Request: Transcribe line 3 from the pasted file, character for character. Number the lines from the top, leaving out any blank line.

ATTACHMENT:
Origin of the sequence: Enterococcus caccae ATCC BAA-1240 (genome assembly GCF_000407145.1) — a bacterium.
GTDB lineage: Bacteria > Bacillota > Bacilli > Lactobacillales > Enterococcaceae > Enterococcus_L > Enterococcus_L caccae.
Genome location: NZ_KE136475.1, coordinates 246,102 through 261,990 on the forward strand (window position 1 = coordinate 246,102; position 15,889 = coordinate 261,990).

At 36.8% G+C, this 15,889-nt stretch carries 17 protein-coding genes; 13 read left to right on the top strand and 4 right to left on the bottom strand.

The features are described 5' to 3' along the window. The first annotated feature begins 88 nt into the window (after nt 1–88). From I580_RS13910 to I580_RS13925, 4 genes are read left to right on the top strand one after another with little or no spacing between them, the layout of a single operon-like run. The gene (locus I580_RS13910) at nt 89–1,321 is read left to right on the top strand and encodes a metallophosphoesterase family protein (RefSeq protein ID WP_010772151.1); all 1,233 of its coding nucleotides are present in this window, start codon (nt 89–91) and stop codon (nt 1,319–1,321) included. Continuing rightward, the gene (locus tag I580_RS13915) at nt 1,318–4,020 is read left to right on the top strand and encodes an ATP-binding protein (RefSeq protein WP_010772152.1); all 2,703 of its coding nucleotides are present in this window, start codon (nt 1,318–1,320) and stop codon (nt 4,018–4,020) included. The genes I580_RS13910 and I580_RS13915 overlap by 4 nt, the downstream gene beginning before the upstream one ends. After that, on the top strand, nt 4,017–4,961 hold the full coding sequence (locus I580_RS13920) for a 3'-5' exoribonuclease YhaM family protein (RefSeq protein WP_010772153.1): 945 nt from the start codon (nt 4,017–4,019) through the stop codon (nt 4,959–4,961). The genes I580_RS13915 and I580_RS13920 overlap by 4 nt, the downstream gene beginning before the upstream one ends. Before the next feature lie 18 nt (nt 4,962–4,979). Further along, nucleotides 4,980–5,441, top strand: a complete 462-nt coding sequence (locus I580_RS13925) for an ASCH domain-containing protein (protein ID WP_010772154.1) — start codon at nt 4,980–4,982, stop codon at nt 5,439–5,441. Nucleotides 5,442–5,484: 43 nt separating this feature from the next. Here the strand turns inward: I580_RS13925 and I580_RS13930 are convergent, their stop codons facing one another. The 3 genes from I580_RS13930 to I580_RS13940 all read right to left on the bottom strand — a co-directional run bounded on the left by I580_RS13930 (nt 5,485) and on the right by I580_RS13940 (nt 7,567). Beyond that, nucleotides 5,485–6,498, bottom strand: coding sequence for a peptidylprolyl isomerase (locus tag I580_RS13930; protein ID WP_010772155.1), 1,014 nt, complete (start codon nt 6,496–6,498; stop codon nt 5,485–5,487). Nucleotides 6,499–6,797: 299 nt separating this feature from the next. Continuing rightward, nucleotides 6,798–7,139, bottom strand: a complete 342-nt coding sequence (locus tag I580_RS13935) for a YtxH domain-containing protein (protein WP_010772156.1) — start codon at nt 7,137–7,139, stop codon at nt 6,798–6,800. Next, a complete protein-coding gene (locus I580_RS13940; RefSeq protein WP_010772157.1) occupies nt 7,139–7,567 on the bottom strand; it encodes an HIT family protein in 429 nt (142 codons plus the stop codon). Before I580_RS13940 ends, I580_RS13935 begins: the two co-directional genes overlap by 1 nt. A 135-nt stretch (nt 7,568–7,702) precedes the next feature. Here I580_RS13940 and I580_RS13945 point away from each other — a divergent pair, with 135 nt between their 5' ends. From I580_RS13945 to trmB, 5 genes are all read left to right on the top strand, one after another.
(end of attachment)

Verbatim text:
Genome location: NZ_KE136475.1, coordinates 246,102 through 261,990 on the forward strand (window position 1 = coordinate 246,102; position 15,889 = coordinate 261,990).